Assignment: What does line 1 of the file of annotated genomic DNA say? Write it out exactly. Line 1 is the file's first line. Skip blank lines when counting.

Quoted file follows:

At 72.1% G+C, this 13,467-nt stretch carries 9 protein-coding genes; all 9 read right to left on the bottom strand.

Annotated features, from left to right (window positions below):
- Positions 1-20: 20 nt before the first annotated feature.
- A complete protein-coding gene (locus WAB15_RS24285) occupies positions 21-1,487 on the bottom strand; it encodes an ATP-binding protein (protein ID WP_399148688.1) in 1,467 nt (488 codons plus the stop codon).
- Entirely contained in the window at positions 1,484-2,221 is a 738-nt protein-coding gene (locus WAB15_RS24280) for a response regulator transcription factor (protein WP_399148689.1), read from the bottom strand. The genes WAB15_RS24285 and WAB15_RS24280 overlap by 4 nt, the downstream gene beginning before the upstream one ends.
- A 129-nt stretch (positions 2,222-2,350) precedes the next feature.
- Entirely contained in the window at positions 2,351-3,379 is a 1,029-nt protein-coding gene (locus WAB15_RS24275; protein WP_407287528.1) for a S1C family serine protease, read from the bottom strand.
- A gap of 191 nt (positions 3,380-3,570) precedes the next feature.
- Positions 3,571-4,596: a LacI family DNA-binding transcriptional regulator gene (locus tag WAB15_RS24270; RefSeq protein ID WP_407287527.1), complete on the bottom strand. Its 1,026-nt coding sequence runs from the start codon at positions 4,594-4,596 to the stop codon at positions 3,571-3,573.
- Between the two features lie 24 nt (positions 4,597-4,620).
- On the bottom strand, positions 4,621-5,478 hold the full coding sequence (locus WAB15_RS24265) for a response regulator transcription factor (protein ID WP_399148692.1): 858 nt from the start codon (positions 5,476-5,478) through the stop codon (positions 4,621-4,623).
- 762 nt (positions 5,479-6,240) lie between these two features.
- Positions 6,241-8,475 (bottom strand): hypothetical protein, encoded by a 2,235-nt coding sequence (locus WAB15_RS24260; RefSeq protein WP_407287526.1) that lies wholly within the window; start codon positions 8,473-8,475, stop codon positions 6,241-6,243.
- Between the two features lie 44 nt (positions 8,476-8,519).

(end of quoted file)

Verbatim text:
At 72.1% G+C, this 13,467-nt stretch carries 9 protein-coding genes; all 9 read right to left on the bottom strand.